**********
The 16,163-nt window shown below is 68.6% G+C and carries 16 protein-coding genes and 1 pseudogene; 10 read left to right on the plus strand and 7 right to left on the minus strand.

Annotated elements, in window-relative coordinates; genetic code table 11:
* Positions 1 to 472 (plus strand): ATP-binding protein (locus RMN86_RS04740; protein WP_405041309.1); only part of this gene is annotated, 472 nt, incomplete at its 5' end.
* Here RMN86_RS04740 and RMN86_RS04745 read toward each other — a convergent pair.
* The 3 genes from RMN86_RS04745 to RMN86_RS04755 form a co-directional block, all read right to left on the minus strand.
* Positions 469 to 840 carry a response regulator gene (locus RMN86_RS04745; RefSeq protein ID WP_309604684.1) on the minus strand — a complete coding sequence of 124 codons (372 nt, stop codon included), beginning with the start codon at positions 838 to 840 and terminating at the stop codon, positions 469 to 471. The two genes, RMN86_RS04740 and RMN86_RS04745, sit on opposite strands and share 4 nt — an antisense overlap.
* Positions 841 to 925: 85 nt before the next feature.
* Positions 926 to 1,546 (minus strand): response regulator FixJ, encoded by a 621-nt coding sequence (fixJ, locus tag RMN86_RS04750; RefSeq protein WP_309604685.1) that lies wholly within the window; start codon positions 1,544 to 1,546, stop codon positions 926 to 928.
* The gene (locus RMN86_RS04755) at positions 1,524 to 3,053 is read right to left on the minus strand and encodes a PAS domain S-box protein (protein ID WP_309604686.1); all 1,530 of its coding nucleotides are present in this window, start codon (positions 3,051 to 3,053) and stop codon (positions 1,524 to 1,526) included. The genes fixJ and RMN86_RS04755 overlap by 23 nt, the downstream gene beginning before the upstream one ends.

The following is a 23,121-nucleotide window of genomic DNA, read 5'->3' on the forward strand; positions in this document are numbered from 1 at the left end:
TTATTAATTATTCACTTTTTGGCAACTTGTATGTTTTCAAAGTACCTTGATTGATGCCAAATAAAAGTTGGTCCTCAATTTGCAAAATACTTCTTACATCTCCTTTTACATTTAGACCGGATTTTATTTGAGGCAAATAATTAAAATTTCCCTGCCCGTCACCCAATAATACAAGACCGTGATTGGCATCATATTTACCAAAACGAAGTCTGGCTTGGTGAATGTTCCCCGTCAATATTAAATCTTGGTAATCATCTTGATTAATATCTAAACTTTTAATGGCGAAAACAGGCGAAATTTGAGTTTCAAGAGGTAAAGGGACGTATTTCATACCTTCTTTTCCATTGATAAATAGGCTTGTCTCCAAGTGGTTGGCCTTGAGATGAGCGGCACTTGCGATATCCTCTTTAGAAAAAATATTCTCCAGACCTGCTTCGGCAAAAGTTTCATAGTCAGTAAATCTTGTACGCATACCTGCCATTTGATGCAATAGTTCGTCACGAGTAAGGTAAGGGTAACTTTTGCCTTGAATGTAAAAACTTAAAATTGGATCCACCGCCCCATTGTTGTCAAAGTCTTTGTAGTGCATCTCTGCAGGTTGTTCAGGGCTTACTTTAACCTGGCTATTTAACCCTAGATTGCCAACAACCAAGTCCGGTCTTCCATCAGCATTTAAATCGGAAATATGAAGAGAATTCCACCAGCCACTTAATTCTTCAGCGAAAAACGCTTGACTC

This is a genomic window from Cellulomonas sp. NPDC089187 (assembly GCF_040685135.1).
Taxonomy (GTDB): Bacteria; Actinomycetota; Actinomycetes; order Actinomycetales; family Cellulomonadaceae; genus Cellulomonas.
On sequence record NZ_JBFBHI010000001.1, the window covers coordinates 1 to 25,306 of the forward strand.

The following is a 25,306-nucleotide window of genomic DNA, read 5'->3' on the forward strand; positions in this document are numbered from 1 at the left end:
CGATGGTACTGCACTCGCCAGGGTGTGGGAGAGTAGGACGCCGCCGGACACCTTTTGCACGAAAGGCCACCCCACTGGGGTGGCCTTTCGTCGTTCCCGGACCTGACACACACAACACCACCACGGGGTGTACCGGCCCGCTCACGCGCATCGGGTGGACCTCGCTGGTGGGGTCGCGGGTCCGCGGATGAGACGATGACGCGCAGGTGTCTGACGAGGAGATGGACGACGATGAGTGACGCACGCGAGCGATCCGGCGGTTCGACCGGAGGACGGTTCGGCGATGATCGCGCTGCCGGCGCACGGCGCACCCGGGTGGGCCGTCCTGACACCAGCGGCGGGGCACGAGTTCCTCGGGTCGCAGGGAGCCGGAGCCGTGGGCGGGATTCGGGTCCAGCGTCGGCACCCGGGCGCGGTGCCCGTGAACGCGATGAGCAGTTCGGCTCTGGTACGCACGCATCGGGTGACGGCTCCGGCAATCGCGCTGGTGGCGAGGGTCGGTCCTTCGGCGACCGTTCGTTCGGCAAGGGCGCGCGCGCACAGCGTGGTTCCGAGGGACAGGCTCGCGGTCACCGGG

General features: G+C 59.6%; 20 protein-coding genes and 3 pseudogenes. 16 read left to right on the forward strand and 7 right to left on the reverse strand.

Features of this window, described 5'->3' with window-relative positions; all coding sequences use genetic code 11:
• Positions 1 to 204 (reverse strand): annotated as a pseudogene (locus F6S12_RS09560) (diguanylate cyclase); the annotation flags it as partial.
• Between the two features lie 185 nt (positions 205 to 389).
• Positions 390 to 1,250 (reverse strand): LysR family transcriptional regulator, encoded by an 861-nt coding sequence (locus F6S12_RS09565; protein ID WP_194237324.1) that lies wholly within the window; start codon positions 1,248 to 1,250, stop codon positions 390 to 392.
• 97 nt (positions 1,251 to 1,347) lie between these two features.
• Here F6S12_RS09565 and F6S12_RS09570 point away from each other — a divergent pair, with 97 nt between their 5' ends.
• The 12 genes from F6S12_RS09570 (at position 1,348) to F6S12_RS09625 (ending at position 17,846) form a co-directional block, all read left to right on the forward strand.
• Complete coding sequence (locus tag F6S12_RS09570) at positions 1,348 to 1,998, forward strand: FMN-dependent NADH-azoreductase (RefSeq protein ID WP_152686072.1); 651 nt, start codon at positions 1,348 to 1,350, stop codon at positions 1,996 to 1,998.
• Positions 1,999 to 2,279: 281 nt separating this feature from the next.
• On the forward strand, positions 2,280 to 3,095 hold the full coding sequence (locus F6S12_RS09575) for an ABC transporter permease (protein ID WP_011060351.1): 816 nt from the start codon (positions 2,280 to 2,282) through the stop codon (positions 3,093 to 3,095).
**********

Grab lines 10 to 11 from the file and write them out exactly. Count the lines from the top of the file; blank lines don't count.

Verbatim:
The following is a 23,121-nucleotide window of genomic DNA, read 5'->3' on the forward strand; positions in this document are numbered from 1 at the left end:
TTATTAATTATTCACTTTTTGGCAACTTGTATGTTTTCAAAGTACCTTGATTGATGCCAAATAAAAGTTGGTCCTCAATTTGCAAAATACTTCTTACATCTCCTTTTACATTTAGACCGGATTTTATTTGAGGCAAATAATTAAAATTTCCCTGCCCGTCACCCAATAATACAAGACCGTGATTGGCATCATATTTACCAAAACGAAGTCTGGCTTGGTGAATGTTCCCCGTCAATATTAAATCTTGGTAATCATCTTGATTAATATCTAAACTTTTAATGGCGAAAACAGGCGAAATTTGAGTTTCAAGAGGTAAAGGGACGTATTTCATACCTTCTTTTCCATTGATAAATAGGCTTGTCTCCAAGTGGTTGGCCTTGAGATGAGCGGCACTTGCGATATCCTCTTTAGAAAAAATATTCTCCAGACCTGCTTCGGCAAAAGTTTCATAGTCAGTAAATCTTGTACGCATACCTGCCATTTGATGCAATAGTTCGTCACGAGTAAGGTAAGGGTAACTTTTGCCTTGAATGTAAAAACTTAAAATTGGATCCACCGCCCCATTGTTGTCAAAGTCTTTGTAGTGCATCTCTGCAGGTTGTTCAGGGCTTACTTTAACCTGGCTATTTAACCCTAGATTGCCAACAACCAAGTCCGGTCTTCCATCAGCATTTAAATCGGAAATATGAAGAGAATTCCACCAGCCACTTAATTCTTCAGCGAAAAACGCTTGACTC